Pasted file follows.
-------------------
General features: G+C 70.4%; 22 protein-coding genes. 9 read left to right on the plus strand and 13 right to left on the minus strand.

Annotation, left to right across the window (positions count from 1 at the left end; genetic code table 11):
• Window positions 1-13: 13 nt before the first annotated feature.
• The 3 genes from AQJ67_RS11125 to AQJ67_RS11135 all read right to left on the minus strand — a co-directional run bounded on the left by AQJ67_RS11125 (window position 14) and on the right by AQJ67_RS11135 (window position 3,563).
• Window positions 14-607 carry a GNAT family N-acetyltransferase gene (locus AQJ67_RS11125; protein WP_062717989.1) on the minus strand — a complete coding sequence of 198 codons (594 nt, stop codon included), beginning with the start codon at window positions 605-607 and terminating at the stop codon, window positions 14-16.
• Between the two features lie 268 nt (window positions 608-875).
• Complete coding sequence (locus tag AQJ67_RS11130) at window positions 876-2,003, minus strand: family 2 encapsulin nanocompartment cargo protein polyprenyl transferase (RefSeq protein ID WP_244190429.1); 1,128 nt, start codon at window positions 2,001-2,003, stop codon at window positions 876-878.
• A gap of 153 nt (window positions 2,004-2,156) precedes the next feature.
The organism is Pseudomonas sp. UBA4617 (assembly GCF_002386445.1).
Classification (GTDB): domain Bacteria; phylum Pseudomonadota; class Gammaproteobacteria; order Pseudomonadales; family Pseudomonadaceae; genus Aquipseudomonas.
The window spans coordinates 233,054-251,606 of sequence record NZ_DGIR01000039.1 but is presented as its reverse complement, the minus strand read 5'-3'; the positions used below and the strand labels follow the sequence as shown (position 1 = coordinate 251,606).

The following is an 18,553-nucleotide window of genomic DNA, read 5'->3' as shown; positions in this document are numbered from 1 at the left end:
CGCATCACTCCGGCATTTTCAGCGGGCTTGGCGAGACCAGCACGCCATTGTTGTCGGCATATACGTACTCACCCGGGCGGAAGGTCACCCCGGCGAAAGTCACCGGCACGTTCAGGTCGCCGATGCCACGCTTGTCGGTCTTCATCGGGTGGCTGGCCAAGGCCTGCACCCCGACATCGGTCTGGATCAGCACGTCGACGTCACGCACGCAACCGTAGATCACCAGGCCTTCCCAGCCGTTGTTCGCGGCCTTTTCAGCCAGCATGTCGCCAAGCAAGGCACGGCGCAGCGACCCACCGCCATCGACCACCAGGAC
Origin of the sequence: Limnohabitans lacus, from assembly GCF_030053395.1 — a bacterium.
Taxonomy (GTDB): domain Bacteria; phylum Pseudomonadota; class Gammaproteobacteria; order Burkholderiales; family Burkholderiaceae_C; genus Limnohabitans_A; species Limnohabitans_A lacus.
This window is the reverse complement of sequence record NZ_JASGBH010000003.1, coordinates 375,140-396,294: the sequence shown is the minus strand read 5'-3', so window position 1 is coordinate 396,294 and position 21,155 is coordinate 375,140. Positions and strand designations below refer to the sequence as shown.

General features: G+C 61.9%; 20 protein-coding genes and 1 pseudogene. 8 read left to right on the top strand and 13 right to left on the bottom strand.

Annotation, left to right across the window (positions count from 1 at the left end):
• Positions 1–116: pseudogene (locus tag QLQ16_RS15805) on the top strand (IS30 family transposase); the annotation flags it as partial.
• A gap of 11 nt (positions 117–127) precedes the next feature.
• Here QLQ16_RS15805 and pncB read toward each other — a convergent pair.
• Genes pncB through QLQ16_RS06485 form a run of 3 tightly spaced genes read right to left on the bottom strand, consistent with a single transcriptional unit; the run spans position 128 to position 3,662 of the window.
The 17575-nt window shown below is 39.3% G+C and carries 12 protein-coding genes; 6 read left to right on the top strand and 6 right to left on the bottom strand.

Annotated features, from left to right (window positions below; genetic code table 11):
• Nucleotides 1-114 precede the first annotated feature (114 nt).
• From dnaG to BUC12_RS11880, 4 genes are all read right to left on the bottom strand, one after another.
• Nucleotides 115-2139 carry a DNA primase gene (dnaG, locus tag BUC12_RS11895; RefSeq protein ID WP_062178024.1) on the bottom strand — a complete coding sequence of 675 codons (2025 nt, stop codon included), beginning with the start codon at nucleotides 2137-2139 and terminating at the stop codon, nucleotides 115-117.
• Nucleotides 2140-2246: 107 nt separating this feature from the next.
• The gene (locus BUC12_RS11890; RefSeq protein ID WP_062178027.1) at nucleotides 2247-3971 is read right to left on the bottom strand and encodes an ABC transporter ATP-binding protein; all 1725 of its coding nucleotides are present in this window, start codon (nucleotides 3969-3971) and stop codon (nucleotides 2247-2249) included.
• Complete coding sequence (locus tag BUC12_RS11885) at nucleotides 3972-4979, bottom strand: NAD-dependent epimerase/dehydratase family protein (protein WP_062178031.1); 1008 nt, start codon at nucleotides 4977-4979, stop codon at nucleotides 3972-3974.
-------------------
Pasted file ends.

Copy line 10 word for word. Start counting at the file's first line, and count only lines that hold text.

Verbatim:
Classification (GTDB): domain Bacteria; phylum Pseudomonadota; class Gammaproteobacteria; order Pseudomonadales; family Pseudomonadaceae; genus Aquipseudomonas.